After struggling with this for many hours, I was finally able to apply a complex SVG path as a mask for a div element on my site, and it works in Firefox. Here's what I did:
First, for Webkit browsers, the solution was ideal, and I simply had to make a flattened png file with the same size (or really the same shape, could be different scale) as the div I want to mask, and with the area I want to be visible in black, and the parts I want clipped out transparent. Then, I added the following line to the CSS for the div element I want to mask:
That was easy! Now let's get to the fun part of getting this working in Firefox. For this method to work, the vector shape must be the exact same size as the area you want to mask. So my mask is a relatively complex vector path designed in Fireworks, and I need to get it converted to an SVG path, and thankfully, I have Illustrator available. Otherwise, use your favorite SVG editor to convert your shape path to SVG. If you're also using Fireworks to draw your vector shapes, you can right-click on the vector shape you want to use, go to 'Edit' -> 'Copy Path Outlines', and then you can paste it into a sufficiently large document in Illustrator, or whatever SVG editor you're using.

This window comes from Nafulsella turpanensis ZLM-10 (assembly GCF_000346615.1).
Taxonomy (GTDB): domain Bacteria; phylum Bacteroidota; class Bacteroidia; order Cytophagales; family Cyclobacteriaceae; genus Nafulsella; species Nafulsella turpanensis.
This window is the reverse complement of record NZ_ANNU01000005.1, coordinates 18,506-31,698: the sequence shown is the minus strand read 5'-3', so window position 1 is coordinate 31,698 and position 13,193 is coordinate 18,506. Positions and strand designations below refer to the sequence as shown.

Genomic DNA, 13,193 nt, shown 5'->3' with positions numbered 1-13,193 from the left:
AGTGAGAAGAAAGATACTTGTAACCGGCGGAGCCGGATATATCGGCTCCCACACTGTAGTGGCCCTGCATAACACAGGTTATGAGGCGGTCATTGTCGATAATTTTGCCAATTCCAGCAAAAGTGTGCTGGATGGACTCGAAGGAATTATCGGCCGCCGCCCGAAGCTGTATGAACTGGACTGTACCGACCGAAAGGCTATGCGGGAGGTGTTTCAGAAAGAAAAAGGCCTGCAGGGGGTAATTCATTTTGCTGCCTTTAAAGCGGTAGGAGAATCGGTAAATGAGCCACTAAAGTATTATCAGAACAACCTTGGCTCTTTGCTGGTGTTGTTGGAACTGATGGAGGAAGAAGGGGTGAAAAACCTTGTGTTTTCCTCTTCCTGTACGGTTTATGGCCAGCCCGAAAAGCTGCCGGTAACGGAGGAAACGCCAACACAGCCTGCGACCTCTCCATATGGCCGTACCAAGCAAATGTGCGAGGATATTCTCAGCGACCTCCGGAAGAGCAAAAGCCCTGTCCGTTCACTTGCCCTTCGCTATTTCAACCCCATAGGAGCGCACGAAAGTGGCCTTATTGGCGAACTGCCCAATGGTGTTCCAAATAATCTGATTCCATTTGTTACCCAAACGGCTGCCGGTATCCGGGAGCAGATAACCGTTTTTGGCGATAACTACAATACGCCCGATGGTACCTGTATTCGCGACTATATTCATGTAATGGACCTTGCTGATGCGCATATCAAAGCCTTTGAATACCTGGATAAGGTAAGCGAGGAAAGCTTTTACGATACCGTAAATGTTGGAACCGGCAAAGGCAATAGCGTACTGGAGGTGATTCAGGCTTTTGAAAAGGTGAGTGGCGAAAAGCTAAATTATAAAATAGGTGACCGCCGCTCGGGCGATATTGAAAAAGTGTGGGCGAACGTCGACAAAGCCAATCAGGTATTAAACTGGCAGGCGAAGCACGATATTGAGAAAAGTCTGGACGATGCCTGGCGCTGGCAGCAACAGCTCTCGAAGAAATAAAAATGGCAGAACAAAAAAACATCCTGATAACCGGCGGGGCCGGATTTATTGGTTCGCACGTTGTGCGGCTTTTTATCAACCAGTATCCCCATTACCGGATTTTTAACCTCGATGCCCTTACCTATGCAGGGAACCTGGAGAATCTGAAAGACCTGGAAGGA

Next, you need to export it to an SVG file. In Illustrator, I used the 'Export for Web' function, selected SVG format, version 1.0, and exported it to an SVG file. The position and document size don't really matter, as we're just after the path description, and we'll discard the rest.
So, now open that SVG file you just made with a text editor, such as Text Edit or Notepad. You'll see some XHTML-formatted content, and one element in particular is something like:
<path fill-rule="evenodd" clip-rule="evenodd" d="M0,43v0.5V44v0.5v1V46v0.5v1V48v0..."/>
d="..." portion will probably be many lines long for a complex shape. This is the only portion of this SVG file that we care about.
Next, we must embed an SVG mask describing this path into our site HTML. First, let's add the following elements to our HTML:
<svg version="1.1" xmlns="http://www.w3.org/2000/svg">
<mask id="maskid" maskUnits="userSpaceOnUse">
<path fill="white" d=""/>
Now, we simply copy the contents of the
d="" property of the path element from the SVG file we saved earlier (i.e. M0,43v0...) and paste into the same
d="" property of the path element in the embedded SVG's mask element. Then, we can add the following entry to the CSS for the element we want to mask:
That's it. The path should now be applied as a mask to the element you specified.